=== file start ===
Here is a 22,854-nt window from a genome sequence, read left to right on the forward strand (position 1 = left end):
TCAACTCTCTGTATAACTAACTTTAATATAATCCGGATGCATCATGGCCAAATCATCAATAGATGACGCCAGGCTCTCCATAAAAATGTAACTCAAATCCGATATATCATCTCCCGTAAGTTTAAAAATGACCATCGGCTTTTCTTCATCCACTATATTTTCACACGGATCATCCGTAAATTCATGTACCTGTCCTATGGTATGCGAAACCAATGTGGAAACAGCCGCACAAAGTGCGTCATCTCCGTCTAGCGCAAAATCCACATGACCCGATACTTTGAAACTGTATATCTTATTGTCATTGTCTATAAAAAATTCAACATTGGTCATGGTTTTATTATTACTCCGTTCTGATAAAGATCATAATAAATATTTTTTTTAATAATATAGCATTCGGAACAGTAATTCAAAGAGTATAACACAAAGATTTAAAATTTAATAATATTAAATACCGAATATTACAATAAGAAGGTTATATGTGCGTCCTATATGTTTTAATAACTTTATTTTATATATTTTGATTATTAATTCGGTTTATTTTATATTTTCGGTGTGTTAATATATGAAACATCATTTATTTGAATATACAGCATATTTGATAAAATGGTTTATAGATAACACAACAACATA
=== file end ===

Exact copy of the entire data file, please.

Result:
Here is a 22,854-nt window from a genome sequence, read left to right on the forward strand (position 1 = left end):
TCAACTCTCTGTATAACTAACTTTAATATAATCCGGATGCATCATGGCCAAATCATCAATAGATGACGCCAGGCTCTCCATAAAAATGTAACTCAAATCCGATATATCATCTCCCGTAAGTTTAAAAATGACCATCGGCTTTTCTTCATCCACTATATTTTCACACGGATCATCCGTAAATTCATGTACCTGTCCTATGGTATGCGAAACCAATGTGGAAACAGCCGCACAAAGTGCGTCATCTCCGTCTAGCGCAAAATCCACATGACCCGATACTTTGAAACTGTATATCTTATTGTCATTGTCTATAAAAAATTCAACATTGGTCATGGTTTTATTATTACTCCGTTCTGATAAAGATCATAATAAATATTTTTTTTAATAATATAGCATTCGGAACAGTAATTCAAAGAGTATAACACAAAGATTTAAAATTTAATAATATTAAATACCGAATATTACAATAAGAAGGTTATATGTGCGTCCTATATGTTTTAATAACTTTATTTTATATATTTTGATTATTAATTCGGTTTATTTTATATTTTCGGTGTGTTAATATATGAAACATCATTTATTTGAATATACAGCATATTTGATAAAATGGTTTATAGATAACACAACAACATA